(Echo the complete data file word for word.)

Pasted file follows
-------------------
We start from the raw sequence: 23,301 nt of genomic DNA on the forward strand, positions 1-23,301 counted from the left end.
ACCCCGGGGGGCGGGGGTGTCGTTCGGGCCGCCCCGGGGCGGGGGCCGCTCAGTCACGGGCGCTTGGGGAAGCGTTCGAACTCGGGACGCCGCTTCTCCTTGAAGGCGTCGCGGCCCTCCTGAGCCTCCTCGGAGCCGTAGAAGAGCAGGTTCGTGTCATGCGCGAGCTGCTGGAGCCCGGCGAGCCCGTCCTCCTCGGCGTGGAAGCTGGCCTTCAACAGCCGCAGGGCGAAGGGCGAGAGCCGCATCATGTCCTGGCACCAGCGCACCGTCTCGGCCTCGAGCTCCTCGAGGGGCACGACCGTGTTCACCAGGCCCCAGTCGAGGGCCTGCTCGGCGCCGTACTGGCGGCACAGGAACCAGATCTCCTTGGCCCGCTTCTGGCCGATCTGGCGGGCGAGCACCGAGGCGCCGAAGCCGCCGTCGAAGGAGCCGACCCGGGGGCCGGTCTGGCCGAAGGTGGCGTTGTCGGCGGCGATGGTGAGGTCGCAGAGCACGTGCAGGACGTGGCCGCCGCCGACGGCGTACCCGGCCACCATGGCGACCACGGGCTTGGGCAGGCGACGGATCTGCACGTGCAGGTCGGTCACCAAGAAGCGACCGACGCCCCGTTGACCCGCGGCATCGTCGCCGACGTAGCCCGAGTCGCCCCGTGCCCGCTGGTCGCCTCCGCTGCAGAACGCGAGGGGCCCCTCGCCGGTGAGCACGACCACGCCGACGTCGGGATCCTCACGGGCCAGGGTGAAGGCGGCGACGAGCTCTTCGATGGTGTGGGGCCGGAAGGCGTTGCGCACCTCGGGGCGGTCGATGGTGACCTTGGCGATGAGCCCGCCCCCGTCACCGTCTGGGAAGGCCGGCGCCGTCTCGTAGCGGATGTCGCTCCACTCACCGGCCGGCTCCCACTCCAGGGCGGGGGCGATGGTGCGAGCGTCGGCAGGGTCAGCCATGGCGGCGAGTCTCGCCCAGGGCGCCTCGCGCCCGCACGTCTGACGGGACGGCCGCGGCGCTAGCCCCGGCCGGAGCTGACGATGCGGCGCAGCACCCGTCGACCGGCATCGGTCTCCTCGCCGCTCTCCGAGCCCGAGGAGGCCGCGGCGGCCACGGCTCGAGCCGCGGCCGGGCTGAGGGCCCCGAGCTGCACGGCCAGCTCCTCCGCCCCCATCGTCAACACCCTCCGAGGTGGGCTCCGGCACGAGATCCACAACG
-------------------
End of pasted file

We start from the raw sequence: 23,301 nt of genomic DNA on the forward strand, positions 1-23,301 counted from the left end.
ACCCCGGGGGGCGGGGGTGTCGTTCGGGCCGCCCCGGGGCGGGGGCCGCTCAGTCACGGGCGCTTGGGGAAGCGTTCGAACTCGGGACGCCGCTTCTCCTTGAAGGCGTCGCGGCCCTCCTGAGCCTCCTCGGAGCCGTAGAAGAGCAGGTTCGTGTCATGCGCGAGCTGCTGGAGCCCGGCGAGCCCGTCCTCCTCGGCGTGGAAGCTGGCCTTCAACAGCCGCAGGGCGAAGGGCGAGAGCCGCATCATGTCCTGGCACCAGCGCACCGTCTCGGCCTCGAGCTCCTCGAGGGGCACGACCGTGTTCACCAGGCCCCAGTCGAGGGCCTGCTCGGCGCCGTACTGGCGGCACAGGAACCAGATCTCCTTGGCCCGCTTCTGGCCGATCTGGCGGGCGAGCACCGAGGCGCCGAAGCCGCCGTCGAAGGAGCCGACCCGGGGGCCGGTCTGGCCGAAGGTGGCGTTGTCGGCGGCGATGGTGAGGTCGCAGAGCACGTGCAGGACGTGGCCGCCGCCGACGGCGTACCCGGCCACCATGGCGACCACGGGCTTGGGCAGGCGACGGATCTGCACGTGCAGGTCGGTCACCAAGAAGCGACCGACGCCCCGTTGACCCGCGGCATCGTCGCCGACGTAGCCCGAGTCGCCCCGTGCCCGCTGGTCGCCTCCGCTGCAGAACGCGAGGGGCCCCTCGCCGGTGAGCACGACCACGCCGACGTCGGGATCCTCACGGGCCAGGGTGAAGGCGGCGACGAGCTCTTCGATGGTGTGGGGCCGGAAGGCGTTGCGCACCTCGGGGCGGTCGATGGTGACCTTGGCGATGAGCCCGCCCCCGTCACCGTCTGGGAAGGCCGGCGCCGTCTCGTAGCGGATGTCGCTCCACTCACCGGCCGGCTCCCACTCCAGGGCGGGGGCGATGGTGCGAGCGTCGGCAGGGTCAGCCATGGCGGCGAGTCTCGCCCAGGGCGCCTCGCGCCCGCACGTCTGACGGGACGGCCGCGGCGCTAGCCCCGGCCGGAGCTGACGATGCGGCGCAGCACCCGTCGACCGGCATCGGTCTCCTCGCCGCTCTCCGAGCCCGAGGAGGCCGCGGCGGCCACGGCTCGAGCCGCGGCCGGGCTGAGGGCCCCGAGCTGCACGGCCAGCTCCTCCGCCCCCATCGTCAACACCCTCCGAGGTGGGCTCCGGCACGAGATCCACAACG